A lot went wrong for the Rhode Island Republican Party last year, and Joe Powers, one of two candidates running to turn things around as state GOP chairman, wants to focus on solutions instead of dwelling on past disappointments.
But he's got an uphill fight.
When Rhode Island Republicans meet March 25, Powers will compete with former state GOP chair Giovanni Cicione to replace current chairwoman Sue Cienki, who is running for Rhode Island Republican national committeewoman.
And Cicione won the first round.
On Sunday, the state GOP's nominating committee voted to recommend Cicione over Powers, according to the current chair, Sue Cienki. She would not disclose the vote but confirmed: it was not unanimous.
The decision now moves from the nominating committee, which saw about nine people voting on Sunday, to the GOP's state central committee - made up of close to 200 people. Cienki told The Journal: the contest is very definitely still on.
One problem Powers identified in a year when Democrats swept statewide and federal offices while maintaining overwhelming majorities in the General Assembly was a failure to use every tool available for GOP candidates to get their voters to the ballot box.
Whether Republicans like the current system of early voting and mail-in ballots or not, leaving those options exclusively to Democrats does not seem to be working, he said in a recent interview about where he would take the party if elected chairman.
"We can't change the process. Whether you want to try to demonize mail ballots or early voting or not, it is what the process is right now, and either you embrace that process and work with it or you just get run over with it," Powers said. "And I genuinely think the Democrats have put together a juggernaut machine capitalizing on that. And it is something we need to embrace. You are not going to be able to make change by coming in second all the time."
Powers sees evidence of this in the low turnout of unaffiliated voters, who made up 45% of the registered electorate but only 36% of those who cast a ballot. And he thinks that a lot of those unaffiliated Rhode Islanders are aligned more with Republicans than Democrats if they do cast a ballot.
"I just think it was a lack of getting people out to vote," he said. "I definitely think there is a lot more support in there moving forward."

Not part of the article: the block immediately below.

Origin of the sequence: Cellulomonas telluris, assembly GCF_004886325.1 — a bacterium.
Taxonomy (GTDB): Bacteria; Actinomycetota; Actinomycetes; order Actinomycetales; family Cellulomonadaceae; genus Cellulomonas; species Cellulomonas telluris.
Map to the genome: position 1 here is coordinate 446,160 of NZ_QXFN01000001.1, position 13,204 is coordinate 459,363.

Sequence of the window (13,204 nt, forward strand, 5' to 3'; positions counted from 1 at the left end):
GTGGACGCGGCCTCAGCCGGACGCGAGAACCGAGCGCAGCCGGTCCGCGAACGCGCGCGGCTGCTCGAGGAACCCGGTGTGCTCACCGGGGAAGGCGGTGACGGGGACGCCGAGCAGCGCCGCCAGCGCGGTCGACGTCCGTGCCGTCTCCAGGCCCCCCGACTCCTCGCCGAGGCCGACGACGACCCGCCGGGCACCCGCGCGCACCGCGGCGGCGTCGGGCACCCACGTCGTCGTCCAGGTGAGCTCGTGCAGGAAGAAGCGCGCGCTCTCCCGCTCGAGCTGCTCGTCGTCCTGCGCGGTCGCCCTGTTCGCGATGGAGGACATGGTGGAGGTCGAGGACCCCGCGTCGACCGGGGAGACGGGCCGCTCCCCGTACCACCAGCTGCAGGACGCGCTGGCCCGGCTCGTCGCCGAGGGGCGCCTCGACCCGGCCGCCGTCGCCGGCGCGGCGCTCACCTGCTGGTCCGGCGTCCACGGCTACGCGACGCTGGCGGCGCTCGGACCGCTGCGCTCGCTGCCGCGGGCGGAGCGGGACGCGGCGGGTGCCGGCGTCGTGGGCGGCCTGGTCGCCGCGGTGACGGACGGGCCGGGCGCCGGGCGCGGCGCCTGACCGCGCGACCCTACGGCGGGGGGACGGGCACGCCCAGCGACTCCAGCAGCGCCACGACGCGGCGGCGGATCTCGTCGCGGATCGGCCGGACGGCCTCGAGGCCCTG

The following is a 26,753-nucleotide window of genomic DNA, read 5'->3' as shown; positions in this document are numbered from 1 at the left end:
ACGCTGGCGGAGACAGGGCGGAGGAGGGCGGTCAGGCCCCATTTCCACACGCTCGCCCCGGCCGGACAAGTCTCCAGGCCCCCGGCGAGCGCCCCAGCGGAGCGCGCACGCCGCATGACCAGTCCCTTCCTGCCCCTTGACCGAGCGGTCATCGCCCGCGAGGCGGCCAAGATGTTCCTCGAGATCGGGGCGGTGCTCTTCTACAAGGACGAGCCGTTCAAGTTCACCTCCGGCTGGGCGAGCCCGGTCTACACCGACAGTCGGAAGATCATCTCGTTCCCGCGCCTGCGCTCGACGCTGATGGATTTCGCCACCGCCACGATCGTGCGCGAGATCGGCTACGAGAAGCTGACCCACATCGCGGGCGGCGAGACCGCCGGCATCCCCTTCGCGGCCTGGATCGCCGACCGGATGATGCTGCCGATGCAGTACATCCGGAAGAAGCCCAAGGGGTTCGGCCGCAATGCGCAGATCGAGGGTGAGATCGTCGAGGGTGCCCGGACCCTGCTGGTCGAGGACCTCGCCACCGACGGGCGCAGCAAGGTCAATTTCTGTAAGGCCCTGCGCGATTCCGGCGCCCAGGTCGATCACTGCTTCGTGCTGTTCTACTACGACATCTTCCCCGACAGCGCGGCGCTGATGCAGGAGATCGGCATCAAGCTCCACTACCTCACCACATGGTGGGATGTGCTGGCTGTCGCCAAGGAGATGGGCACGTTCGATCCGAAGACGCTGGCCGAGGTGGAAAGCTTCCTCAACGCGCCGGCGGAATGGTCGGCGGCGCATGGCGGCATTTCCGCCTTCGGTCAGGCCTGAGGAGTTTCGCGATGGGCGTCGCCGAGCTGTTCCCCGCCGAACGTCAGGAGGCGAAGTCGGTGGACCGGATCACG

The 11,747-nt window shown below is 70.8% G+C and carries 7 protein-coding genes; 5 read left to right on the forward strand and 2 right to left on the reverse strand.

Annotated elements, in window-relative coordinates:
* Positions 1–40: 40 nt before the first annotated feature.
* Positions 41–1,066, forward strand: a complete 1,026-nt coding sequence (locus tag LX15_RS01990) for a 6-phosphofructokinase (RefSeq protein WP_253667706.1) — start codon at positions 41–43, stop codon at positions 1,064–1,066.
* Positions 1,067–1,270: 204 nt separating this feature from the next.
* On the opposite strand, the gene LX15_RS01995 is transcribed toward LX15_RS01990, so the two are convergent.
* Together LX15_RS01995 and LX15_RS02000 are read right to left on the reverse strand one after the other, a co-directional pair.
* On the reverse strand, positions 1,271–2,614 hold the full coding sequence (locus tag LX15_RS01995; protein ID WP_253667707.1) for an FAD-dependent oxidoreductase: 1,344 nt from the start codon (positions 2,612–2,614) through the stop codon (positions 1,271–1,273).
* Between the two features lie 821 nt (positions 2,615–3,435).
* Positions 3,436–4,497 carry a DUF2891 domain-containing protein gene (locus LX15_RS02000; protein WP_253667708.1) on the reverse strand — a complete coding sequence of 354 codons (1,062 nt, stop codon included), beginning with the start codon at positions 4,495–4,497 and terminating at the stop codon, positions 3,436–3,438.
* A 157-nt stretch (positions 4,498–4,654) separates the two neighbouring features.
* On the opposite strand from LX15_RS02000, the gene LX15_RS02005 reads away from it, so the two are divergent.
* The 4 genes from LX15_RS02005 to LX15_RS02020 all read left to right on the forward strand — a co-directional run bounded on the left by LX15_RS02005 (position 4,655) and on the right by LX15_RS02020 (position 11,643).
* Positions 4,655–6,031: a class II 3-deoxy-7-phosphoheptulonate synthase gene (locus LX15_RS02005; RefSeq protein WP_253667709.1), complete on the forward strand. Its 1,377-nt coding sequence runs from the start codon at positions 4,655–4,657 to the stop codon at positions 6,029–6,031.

Who is Joe Powers?
A Cranston resident, Powers, 52, worked at AutoTrader magazine before the rise of online classifieds spelled doom for that publication and caused him to leave advertising for real estate, general contracting and flipping houses. He's now a real estate agent with Residential Properties.
He said he supported Donald Trump in the crowded 2016 GOP presidential primary.
Powers ran for elected office for the first time last year, challenging Democratic state Sen. Frank Lombardi, but Lombardi won, 58% to 42%.
The Rhode Island Republican meeting is March 25, and Powers faces former state GOP chair Cicione to replace current chairwoman Sue Cienki, who is running for Rhode Island Republican national committeewoman.
Asked whether the 2022 results show the Rhode Island GOP needs to change its messaging next time out, Powers said "absolutely," but added that it is too soon to know in exactly what ways.
"Obviously, the results are what they are, which means the message we had didn't work," he said. "More focus on the constituents in Rhode Island is what the Republican party is all about. There has been a role reversal where we are the party of the working-class candidates."
Where does he stand on education issues and closed primaries?
Education has become a top issue for many Republicans, and Powers said if it were up to him the party would focus more on the academic side of school issues than the cultural fights over things like critical race theory.
Over the years, state Republican Party conventions have featured fights over whether GOP primaries should be closed, meaning that only registered Republicans would be able to vote in them. Currently, Rhode Island Republican primaries are open to unaffiliated voters as well as registered Republicans.
Powers isn't looking to change that now.
"There are around 325,000 unaffiliated voters, and I think if we put ourselves in a position where we close it, you are going to put people in a position where they are forced to go one way or another," he said. "I am not about force. I think where we are semi-closed works for now, but things may change."
Why does Powers think GOP Central Committee members should make him party chairman instead of Cicione?
"I think my focus is on the future of the Republican Party," he said. "Although people say you learn from the past, I think you only learn what not to do. The future of the party needs to be on the messaging and the constituents. I know what happened in the past, but I feel we need to focus more on future and not past. There is no going back to yesteryear."
This article originally appeared on The Providence Journal: Why Joe Powers is running to lead Rhode Island's Republican Party